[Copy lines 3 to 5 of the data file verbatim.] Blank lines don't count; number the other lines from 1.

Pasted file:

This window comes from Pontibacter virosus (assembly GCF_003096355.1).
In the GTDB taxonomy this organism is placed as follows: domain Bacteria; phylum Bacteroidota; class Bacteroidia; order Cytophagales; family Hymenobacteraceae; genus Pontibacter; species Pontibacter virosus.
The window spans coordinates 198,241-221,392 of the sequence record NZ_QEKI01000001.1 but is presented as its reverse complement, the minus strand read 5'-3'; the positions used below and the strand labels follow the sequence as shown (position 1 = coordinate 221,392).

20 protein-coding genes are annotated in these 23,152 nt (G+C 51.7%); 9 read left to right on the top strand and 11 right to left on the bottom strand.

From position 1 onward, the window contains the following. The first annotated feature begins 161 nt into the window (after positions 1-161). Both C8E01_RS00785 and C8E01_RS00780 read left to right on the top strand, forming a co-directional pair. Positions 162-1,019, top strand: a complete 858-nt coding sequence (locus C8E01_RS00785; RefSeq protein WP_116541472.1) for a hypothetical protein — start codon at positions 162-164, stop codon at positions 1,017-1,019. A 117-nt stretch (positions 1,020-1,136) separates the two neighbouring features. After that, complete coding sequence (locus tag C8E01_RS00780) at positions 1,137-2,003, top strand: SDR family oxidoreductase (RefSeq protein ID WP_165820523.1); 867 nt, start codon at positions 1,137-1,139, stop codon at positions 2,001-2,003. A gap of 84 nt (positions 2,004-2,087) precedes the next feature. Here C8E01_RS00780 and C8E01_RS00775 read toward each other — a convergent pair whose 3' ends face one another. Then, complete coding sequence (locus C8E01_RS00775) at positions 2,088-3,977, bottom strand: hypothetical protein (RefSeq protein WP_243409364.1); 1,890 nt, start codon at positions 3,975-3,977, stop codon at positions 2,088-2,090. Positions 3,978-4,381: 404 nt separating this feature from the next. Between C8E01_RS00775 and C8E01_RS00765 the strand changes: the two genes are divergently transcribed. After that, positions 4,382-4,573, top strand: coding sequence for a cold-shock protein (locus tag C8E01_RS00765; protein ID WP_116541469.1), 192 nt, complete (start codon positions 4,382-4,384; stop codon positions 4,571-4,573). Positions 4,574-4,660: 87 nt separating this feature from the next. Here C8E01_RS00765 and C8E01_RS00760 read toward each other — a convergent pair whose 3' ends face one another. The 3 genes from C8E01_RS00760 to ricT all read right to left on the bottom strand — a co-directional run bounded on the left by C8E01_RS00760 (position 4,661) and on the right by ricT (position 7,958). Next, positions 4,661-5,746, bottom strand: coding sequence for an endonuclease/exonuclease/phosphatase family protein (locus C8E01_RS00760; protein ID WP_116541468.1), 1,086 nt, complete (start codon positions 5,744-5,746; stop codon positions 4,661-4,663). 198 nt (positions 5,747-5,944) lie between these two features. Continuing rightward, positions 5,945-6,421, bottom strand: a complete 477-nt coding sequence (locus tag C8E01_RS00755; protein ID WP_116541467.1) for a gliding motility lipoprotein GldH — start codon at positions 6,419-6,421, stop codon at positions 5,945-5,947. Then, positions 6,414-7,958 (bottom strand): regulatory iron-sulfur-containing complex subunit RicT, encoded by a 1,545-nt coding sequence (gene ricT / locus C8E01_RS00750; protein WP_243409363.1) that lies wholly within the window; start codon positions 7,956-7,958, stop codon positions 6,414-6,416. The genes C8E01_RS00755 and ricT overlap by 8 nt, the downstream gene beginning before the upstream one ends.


The window spans coordinates 198,241-221,392 of the sequence record NZ_QEKI01000001.1 but is presented as its reverse complement, the minus strand read 5'-3'; the positions used below and the strand labels follow the sequence as shown (position 1 = coordinate 221,392).

20 protein-coding genes are annotated in these 23,152 nt (G+C 51.7%); 9 read left to right on the top strand and 11 right to left on the bottom strand.

From position 1 onward, the window contains the following. The first annotated feature begins 161 nt into the window (after positions 1-161). Both C8E01_RS00785 and C8E01_RS00780 read left to right on the top strand, forming a co-directional pair. Positions 162-1,019, top strand: a complete 858-nt coding sequence (locus C8E01_RS00785; RefSeq protein WP_116541472.1) for a hypothetical protein — start codon at positions 162-164, stop codon at positions 1,017-1,019. A 117-nt stretch (positions 1,020-1,136) separates the two neighbouring features. After that, complete coding sequence (locus tag C8E01_RS00780) at positions 1,137-2,003, top strand: SDR family oxidoreductase (RefSeq protein ID WP_165820523.1); 867 nt, start codon at positions 1,137-1,139, stop codon at positions 2,001-2,003. A gap of 84 nt (positions 2,004-2,087) precedes the next feature. Here C8E01_RS00780 and C8E01_RS00775 read toward each other — a convergent pair whose 3' ends face one another. Then, complete coding sequence (locus C8E01_RS00775) at positions 2,088-3,977, bottom strand: hypothetical protein (RefSeq protein WP_243409364.1); 1,890 nt, start codon at positions 3,975-3,977, stop codon at positions 2,088-2,090. Positions 3,978-4,381: 404 nt separating this feature from the next. Between C8E01_RS00775 and C8E01_RS00765 the strand changes: the two genes are divergently transcribed. After that, positions 4,382-4,573, top strand: coding sequence for a cold-shock protein (locus tag C8E01_RS00765; protein ID WP_116541469.1), 192 nt, complete (start codon positions 4,382-4,384; stop codon positions 4,571-4,573). Positions 4,574-4,660: 87 nt separating this feature from the next. Here C8E01_RS00765 and C8E01_RS00760 read toward each other — a convergent pair whose 3' ends face one another. The 3 genes from C8E01_RS00760 to ricT all read right to left on the bottom strand — a co-directional run bounded on the left by C8E01_RS00760 (position 4,661) and on the right by ricT (position 7,958). Next, positions 4,661-5,746, bottom strand: coding sequence for an endonuclease/exonuclease/phosphatase family protein (locus C8E01_RS00760; protein ID WP_116541468.1), 1,086 nt, complete (start codon positions 5,744-5,746; stop codon positions 4,661-4,663). 198 nt (positions 5,747-5,944) lie between these two features. Continuing rightward, positions 5,945-6,421, bottom strand: a complete 477-nt coding sequence (locus tag C8E01_RS00755; protein ID WP_116541467.1) for a gliding motility lipoprotein GldH — start codon at positions 6,419-6,421, stop codon at positions 5,945-5,947. Then, positions 6,414-7,958 (bottom strand): regulatory iron-sulfur-containing complex subunit RicT, encoded by a 1,545-nt coding sequence (gene ricT / locus C8E01_RS00750; protein WP_243409363.1) that lies wholly within the window; start codon positions 7,956-7,958, stop codon positions 6,414-6,416. The genes C8E01_RS00755 and ricT overlap by 8 nt, the downstream gene beginning before the upstream one ends.